Making Jewish Education Work: Jewish Service Learning

Posted on February 16, 2011

JESNA recently released a report that focused on Service Learning. The report was excellent and will add a great deal to the field. I have one issue that I believe it important to address.

On page. 4 it says: “According to a recent study, participants in Jewish Service Learning programs are usually between 11-19 years of age, with most participants being 15- or 16- years-old; a smaller cohort is older than 19. Jewish Service Learning program providers estimate that in the United States, more than 8,000 teens participate in single-day Jewish Service Learning projects, and another 3,500 Jewish young adults participate in immersive Jewish Service Learning programs annually. These figures seem relatively substantial until one compares them with participation in Birthright Israel, which plans to take almost 10,000 young adults (ages 18-26) to Israel in Winter 2010-2011 alone, and which received more than 23,600 applications for those spots in just seven days.”

I have not done formal research but do not think the comparison to Birthright Israel is fair or accurate. The report that they reference only includes certain Service Learning experiences and excludes many if not all of those that take place in day schools, Hebrew schools, youth movements and in Jewish teen philanthropy programs and in other settings.

I know that those in the field of Jewish teen philanthropy do not consider their work to be Service Learning but think that if one asks a professional associated with one of the 85 Jewish teen philanthropy programs throughout the county to look at the goals the report mentions on page 3 and the process oriented indicators of quality commonly identified by program providers on page 4 they would agree that these apply to their programs as well. The report says:

“Examples of some of the goals of Jewish Service Learning programs include:

  1. To deepen the commitment to the Judaic imperative for civic and social responsibility and to the Jewish community’s role in American public life and in world affairs;
  2. To provide a greater appreciation for the enduring wisdom of Jewish texts and values through the examination of their relevance to a variety of social and political issues;
  3. To stimulate leadership, activism, and advocacy on social issues that challenge our communities, our nation, and the world so that program alumni can become agents for positive change in society; and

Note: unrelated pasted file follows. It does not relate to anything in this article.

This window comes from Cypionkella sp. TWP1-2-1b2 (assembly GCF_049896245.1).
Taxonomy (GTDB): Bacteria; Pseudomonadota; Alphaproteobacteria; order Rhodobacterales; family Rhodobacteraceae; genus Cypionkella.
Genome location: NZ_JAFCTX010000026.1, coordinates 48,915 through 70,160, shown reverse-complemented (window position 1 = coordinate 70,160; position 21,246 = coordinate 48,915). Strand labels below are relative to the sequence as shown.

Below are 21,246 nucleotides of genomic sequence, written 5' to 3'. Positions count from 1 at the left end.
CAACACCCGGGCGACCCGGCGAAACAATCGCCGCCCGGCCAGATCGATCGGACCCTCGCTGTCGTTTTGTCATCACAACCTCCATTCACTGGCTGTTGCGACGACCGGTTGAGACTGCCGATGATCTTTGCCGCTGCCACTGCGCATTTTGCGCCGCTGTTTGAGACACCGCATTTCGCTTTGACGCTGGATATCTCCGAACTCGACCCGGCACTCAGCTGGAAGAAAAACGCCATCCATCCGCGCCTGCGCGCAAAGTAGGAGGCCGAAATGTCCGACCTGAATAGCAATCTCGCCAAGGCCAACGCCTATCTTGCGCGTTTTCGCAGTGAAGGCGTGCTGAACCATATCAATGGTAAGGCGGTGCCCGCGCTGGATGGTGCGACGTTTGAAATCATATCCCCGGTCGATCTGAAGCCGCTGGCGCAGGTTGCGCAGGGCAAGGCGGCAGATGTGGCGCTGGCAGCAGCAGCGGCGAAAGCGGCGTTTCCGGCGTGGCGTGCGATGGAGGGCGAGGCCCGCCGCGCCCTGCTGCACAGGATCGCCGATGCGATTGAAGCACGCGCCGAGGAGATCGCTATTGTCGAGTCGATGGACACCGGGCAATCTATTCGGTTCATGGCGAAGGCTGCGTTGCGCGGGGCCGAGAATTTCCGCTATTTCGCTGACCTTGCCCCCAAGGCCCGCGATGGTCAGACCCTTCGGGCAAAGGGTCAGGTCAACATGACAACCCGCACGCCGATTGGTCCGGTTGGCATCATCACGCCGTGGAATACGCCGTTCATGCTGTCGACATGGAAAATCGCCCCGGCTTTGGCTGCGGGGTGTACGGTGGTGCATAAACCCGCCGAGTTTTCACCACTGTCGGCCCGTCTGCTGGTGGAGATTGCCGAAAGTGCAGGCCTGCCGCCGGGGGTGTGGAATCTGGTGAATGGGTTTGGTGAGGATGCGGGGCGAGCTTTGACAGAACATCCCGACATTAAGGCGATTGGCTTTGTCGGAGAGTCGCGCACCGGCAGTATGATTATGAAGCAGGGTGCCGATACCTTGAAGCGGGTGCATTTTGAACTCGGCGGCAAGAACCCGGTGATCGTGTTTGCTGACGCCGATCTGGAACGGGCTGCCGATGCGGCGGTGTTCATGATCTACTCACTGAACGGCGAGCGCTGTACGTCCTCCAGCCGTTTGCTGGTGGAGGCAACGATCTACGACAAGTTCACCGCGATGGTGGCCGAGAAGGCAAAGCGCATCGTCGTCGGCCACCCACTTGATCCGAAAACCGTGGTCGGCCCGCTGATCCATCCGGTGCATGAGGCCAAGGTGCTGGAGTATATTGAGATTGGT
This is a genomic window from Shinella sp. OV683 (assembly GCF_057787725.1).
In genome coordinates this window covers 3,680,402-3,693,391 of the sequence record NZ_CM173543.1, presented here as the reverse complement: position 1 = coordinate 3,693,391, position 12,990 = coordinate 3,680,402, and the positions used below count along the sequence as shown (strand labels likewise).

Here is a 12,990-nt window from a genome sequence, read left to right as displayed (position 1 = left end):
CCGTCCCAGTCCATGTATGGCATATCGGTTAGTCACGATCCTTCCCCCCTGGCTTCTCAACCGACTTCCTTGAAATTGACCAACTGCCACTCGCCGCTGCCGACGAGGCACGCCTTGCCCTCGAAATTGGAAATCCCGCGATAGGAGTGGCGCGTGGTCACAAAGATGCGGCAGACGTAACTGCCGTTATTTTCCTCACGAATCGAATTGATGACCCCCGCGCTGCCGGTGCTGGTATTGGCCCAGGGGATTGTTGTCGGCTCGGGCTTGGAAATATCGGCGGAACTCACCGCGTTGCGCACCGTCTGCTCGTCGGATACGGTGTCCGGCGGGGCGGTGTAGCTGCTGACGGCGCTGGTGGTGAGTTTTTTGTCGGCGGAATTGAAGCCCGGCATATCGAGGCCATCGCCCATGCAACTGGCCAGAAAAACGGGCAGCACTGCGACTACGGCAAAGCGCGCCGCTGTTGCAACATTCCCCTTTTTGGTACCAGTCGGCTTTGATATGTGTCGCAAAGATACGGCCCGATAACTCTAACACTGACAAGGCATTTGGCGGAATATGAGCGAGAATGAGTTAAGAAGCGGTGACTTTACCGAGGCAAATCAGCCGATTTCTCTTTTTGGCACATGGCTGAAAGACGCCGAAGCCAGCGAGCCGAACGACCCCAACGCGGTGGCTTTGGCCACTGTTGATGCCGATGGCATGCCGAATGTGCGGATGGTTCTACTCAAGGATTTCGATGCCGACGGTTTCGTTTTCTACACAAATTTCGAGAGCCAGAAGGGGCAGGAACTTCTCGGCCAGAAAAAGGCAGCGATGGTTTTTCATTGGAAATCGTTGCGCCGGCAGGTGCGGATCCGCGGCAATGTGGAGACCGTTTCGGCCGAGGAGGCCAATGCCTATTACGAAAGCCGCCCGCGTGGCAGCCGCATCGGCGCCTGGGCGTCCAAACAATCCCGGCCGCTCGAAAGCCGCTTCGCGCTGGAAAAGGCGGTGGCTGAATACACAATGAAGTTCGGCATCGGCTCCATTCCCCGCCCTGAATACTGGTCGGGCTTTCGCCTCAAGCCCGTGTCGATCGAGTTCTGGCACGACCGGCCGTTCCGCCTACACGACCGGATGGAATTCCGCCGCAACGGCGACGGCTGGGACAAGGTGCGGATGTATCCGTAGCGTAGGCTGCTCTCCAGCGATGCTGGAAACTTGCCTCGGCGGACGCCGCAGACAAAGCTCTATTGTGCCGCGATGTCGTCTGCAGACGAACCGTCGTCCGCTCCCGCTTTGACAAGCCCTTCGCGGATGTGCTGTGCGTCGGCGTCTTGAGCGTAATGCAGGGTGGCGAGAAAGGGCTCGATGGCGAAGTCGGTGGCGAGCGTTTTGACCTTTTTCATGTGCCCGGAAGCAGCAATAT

4. To foster a heightened sense of civic awareness and responsibility among students; to further their commitment to fully participate in the American public arena and in the institutions that work on behalf of the Jewish people and the state of Israel; and to help them see this commitment as a natural outgrowth of their Jewish learning.

…There are, however, a collection of process-oriented (rather than outcome-oriented) indicators of quality commonly identified by program providers. These are:

  • Motivated participants who join the program because they are committed to fulfill all of its components;
  • Educated participants — especially about issues being addressed through their service and the roots of those issues;
  • Experienced educators and trip leaders who serve as role models;
  • Authentic service that is meaningful both to the community being served and to participants, characterized by effective partnerships between participants and the community;
  • A strong Jewish context for the service work, including structured Jewish learning;
  • Adequate time that is well-structured, during which participants reflect on their experiences and discuss their service and its impact; and
  • Post-service follow-up and activities that provide participants continuity related to their service.”

My point is that more than 8,000 Jewish teens participate in single-day Jewish Service Learning projects and more teens are involved in ongoing programs and I believe the number is a lot closer to Birthright Israel than they think.

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